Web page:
This is only a partial cave in by the White House, as the subject matter is limited to how the administration was going to describe the terrorist attack on our diplomatic outpost in Benghazi.
The documents will be sent to the Senate Intelligence Committee, which has jurisdiction over the Brennan confirmation.
Asked about an earlier report from The Associated Press, White House spokesman Tommy Vietor declined to confirm that documents were being handed over, saying, “We are having conversations with members of Congress about their requests and we will continue those conversations.”
Key Republican senators had demanded the additional White House disclosures about the attacks as a condition of moving forward on Brennan.
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“The confirmation process should be about the nominees and their ability to do the jobs they’re nominated for,” Vietor said.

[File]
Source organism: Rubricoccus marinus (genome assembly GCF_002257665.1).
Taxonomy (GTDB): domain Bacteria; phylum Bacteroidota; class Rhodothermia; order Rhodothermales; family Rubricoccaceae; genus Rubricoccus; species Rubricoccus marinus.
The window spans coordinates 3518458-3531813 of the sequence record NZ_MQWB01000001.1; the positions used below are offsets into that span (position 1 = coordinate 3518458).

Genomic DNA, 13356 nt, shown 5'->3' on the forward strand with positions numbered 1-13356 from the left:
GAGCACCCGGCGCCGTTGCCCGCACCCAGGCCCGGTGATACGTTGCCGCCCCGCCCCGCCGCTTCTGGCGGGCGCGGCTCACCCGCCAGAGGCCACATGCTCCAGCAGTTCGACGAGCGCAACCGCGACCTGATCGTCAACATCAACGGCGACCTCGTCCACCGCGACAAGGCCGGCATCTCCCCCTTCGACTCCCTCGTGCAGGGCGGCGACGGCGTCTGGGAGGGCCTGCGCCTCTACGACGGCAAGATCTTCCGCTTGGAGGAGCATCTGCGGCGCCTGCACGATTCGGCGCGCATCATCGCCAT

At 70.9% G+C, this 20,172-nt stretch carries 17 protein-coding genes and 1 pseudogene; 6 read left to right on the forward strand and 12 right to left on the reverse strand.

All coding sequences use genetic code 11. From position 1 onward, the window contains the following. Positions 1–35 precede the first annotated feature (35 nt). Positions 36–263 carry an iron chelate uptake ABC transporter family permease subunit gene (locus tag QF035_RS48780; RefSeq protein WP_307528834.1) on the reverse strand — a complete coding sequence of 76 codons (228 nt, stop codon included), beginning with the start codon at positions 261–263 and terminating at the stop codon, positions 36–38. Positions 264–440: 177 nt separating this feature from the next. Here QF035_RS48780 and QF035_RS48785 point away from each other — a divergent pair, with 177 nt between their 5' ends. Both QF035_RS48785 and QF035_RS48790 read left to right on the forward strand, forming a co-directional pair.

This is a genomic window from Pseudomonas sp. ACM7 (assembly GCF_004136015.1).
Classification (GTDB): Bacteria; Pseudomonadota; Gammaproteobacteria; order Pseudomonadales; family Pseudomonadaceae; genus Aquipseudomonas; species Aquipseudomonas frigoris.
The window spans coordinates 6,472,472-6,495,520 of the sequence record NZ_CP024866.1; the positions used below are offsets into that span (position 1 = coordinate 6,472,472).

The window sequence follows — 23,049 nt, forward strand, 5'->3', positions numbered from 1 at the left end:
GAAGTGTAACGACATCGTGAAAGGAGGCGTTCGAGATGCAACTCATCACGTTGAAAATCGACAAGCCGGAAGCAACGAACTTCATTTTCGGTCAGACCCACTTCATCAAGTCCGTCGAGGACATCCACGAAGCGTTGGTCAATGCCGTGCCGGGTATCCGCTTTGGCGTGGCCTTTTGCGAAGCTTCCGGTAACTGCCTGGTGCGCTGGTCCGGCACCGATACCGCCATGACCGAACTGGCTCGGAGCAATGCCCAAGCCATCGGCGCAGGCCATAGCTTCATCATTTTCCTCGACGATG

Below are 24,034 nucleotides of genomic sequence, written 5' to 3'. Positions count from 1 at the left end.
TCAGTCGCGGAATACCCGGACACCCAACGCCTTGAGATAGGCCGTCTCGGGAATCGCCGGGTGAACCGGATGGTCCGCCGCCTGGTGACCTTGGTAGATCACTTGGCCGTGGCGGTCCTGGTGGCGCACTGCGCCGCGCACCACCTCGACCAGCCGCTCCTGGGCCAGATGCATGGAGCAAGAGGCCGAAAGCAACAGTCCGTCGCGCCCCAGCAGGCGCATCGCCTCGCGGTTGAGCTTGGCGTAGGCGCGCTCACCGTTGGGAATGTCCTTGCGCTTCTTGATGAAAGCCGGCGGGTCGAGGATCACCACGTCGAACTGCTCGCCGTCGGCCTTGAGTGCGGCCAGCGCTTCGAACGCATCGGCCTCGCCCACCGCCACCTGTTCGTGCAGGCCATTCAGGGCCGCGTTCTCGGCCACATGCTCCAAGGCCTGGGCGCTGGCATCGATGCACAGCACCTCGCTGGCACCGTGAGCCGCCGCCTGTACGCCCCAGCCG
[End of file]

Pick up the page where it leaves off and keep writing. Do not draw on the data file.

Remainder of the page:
It wasn’t immediately clear whether the documents would mollify two of the White House’s biggest critics on Benghazi, Republican Sens. John McCain of Arizona and Lindsey Graham of South Carolina, who have seized every opportunity to fault the White House over the attacks.
McCain and Graham have accused the White House of a cover-up worse than Watergate, and the storm of criticism led Obama’s first choice to become secretary of State, U.N. Ambassador Susan Rice, to bow out earlier this year.
With such a limited scope, it will be difficult for anyone to connect many dots using the emails. No doubt, this suits the White House just fine. Unraveling the large number of lies surrounding the president’s actions that night, as well as the response of Secretary of State Clinton and other top officials, will require far more information than a few emails.
But it is possible that something in the emails may lead to further inquiries. The point should be to keep up the pressure and use whatever leverage the GOP has to pry the truth from the administration about Benghazi.